As regular readers of this blog know, I'm as interested in perfume culture as I am in perfume itself. So imagine my delight when I was reading one of my favorite blogs, World of Wonder, and came across this awesome excerpt from Arlene Dahl's 1965 advice book, unfortunately titled Always Ask a Man: Arlene Dahl's Key to Femininity.*
Mother to actor Lorenzo Lamas, this once Hollywood star-turned-advice- columnist/astrologer-paper-doll-maker (to read more about her, check out Bradford Shellhammer's blog) provided a "useful" list detailing what Chic Is and What Chic Is Not.
Let's start with What Chic Is Not. It's not "Diamonds at breakfast." (Damn! I guess I'll have to clutch my pearls instead over my morning eggs and bacon.) It's also not "More than three colors in any ensemble" or "An aggressive manner." Among the things she thinks Chic Is: "A gay dinner hat." "Taupe." And intriguingly — "Perfumed fans."
Really? In 1965? Perfumed fans seem like a thing from Louis XV's Perfumed Court era. A perfumed fan is also something I imagine a Southern Belle, back in the day, fluttering in front of her face while sitting in a swing on a plantation veranda.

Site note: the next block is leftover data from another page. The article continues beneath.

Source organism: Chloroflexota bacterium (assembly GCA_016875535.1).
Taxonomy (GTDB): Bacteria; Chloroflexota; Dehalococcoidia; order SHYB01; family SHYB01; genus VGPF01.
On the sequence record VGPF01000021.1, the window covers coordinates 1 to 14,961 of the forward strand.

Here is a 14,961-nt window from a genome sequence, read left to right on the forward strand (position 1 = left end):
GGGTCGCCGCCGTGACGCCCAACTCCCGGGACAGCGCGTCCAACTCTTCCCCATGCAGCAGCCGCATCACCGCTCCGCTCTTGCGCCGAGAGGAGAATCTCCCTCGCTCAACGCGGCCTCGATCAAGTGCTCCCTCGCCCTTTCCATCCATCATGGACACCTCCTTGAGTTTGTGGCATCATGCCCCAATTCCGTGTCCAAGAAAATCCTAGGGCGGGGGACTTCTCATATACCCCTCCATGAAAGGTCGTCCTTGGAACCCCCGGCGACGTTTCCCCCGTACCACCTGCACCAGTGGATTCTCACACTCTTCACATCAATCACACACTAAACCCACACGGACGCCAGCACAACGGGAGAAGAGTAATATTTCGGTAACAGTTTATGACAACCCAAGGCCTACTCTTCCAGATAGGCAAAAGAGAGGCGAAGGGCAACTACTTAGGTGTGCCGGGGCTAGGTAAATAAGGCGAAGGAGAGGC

But I'm trying to imagine someone in Arlene Dahl's time (picture Joan Holloway from Mad Men, which is set in the early-to-mid-1960s) pulling out a perfumed fan! When would you do this? Wouldn't it look weird and unmodern?
Internet-trawling for perfumed fans netted some interesting information, though.
Perfume Intelligence tells us that from the 17th century onward, until perfume atomizers made their appearance in the second half of the 19th century, fans scented with perfume were one way of assuring you were in a fragrant environment. In the early part of the 20th century, many French perfume houses, including Rigaud and Parfums de Rosine, advertised their perfumes on perfumed fans. (See pics below.)
After the atomizer came out, perfumed fans became a means of advertising anything from funeral parlors (!) to champagne. I find it so interesting that perfume was once a vehicle for advertising homely, completely unrelated services and product. In my post on perfume nips, I discovered that even telephone companies sent out little plastic boxes of perfume nips to their customers! It's hard to imagine someone now handing you perfume as a means to sell you — I don't know — car insurance or something.
If you have any anecdotes or stories or information about perfumed fans and their use, do tell!